ZT: There is a lot of Blizzard lore you can draw upon to bring into Heroes of the Storm. What's the process you go through to choose who makes it onto the roster?

DB: There are a number of things that happen. I'd like to say there is a really finely tuned, intelligent process, but it's a little all over the place. When you see a hero in a cinematic, that's a hero who is probably going to get billed in our game.

Then there are heroes that have inspired us from a gameplay perspective. A hero like Abathur, who is a hero who does not have his own cinematic, but gave us an idea for a really unique design that we really wanted to do. Then there are heroes that are inspired by art. A hero like Stitches, which is an abomination from World of Warcraft. This is neither a character that has radically strange gameplay, nor is it a character that is a big name from our lore. But it's a character that the artist wanted to do because he's a big bloated fat guy, and he stands out in the game.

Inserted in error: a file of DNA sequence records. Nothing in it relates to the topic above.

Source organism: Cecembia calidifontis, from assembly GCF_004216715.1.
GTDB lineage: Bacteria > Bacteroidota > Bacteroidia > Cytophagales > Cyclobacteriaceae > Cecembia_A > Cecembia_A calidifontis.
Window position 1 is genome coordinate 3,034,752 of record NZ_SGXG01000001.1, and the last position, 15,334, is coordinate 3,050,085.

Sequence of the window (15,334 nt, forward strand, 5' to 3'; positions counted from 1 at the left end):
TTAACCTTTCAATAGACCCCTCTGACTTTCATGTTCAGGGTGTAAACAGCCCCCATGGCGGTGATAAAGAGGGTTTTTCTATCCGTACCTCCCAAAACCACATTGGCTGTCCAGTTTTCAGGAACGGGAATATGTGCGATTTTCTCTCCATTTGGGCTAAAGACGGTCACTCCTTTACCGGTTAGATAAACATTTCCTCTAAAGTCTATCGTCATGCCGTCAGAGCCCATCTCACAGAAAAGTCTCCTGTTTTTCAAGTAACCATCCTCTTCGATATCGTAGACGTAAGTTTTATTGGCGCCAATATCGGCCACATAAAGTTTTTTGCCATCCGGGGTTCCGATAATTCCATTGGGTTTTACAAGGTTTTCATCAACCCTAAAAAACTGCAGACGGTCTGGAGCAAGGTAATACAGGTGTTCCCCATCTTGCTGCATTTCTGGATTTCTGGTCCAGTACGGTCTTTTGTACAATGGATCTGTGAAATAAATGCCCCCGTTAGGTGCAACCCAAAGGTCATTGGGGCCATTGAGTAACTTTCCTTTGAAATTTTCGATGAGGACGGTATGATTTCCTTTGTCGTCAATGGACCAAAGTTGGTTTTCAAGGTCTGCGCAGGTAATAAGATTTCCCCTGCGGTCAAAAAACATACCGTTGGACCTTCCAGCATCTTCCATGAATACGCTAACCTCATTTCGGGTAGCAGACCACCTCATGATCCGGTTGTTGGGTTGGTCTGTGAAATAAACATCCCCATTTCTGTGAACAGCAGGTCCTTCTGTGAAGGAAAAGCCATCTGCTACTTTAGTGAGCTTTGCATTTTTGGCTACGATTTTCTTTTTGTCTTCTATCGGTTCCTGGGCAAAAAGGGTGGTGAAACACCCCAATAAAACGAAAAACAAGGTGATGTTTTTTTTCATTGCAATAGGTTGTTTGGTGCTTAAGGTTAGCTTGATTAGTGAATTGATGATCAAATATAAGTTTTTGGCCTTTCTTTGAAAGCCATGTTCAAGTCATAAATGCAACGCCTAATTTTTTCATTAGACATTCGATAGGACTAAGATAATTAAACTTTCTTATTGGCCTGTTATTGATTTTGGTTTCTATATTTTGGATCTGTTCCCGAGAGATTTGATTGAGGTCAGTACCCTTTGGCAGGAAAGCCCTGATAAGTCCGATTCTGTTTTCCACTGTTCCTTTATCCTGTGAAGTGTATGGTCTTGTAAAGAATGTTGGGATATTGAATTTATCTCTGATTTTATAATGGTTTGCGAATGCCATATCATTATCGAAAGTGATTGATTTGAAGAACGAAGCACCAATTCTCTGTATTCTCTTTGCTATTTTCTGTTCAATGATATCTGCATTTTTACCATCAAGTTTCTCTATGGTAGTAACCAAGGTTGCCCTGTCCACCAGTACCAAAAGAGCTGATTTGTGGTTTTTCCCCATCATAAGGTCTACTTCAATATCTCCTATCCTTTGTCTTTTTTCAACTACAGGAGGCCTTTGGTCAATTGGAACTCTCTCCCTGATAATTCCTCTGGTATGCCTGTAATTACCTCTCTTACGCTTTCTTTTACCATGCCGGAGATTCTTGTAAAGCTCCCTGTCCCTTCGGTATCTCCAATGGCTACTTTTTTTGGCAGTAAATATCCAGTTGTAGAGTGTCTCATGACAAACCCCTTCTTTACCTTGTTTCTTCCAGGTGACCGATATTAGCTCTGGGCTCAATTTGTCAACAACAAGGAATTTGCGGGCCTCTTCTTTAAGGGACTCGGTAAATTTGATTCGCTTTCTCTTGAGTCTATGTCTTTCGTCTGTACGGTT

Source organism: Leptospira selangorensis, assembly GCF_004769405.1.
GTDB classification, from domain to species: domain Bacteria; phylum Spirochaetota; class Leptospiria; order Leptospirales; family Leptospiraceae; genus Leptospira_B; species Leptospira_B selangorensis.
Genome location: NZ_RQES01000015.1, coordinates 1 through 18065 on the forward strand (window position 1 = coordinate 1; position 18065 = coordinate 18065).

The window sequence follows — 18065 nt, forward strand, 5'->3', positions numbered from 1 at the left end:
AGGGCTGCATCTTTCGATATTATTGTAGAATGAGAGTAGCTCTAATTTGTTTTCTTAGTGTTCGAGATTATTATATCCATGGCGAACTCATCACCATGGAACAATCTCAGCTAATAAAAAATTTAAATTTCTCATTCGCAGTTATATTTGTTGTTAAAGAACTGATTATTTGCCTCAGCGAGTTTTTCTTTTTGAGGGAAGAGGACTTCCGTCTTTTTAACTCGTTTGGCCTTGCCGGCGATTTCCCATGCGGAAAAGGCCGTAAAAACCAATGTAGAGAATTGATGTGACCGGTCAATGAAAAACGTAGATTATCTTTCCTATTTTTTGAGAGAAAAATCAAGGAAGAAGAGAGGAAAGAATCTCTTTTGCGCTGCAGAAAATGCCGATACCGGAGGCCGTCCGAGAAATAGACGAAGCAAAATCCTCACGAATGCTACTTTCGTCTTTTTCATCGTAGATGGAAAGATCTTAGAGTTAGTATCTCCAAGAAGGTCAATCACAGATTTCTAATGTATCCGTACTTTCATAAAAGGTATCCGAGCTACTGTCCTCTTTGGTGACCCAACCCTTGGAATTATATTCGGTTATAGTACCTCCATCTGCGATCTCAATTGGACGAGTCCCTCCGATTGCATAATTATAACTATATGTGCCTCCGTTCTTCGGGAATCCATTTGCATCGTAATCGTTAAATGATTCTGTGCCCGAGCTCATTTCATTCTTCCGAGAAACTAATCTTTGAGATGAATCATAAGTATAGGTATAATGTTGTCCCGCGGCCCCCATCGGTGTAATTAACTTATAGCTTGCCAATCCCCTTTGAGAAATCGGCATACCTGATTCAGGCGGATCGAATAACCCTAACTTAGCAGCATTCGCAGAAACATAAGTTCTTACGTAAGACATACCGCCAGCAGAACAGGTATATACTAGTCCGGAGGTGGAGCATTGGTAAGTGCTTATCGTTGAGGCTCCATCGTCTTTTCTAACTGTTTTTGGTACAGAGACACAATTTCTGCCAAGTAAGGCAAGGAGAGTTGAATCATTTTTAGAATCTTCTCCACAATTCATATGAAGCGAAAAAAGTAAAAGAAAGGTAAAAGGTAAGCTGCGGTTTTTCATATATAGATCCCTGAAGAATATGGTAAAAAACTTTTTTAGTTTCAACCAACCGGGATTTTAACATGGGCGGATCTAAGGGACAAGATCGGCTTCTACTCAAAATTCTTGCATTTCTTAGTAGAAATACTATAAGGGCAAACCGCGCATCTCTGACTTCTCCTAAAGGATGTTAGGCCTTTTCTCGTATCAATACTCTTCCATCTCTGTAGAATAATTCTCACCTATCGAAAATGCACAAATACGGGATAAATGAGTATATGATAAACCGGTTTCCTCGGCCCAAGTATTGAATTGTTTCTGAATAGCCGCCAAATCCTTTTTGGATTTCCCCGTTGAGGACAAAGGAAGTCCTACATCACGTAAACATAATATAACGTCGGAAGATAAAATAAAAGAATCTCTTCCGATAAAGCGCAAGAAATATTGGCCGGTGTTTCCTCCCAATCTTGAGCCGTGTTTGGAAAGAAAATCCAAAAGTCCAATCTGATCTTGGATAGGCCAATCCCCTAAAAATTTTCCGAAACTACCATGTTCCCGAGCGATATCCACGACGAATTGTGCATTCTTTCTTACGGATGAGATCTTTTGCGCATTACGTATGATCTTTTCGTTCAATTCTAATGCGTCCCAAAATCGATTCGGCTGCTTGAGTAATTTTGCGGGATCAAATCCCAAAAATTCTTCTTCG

Sometimes it comes from lore, sometimes it comes from game design, sometimes it comes from art. All three of these teams come together to decide what the roster will be.

Zagara was part of a group of new hero additions announced at PAX East.


ZT: Is there a ratio you follow in choosing heroes? Do you make sure there are equal numbers of heroes from the Warcraft, Starcraft, and Diablo universes?

DB: It's not a set amount. We do our best to service all three areas as much as possible. If we ever do a Lost Vikings hero, there would not be 15 Lost Vikings heroes in the game; there would probably be one, maybe two.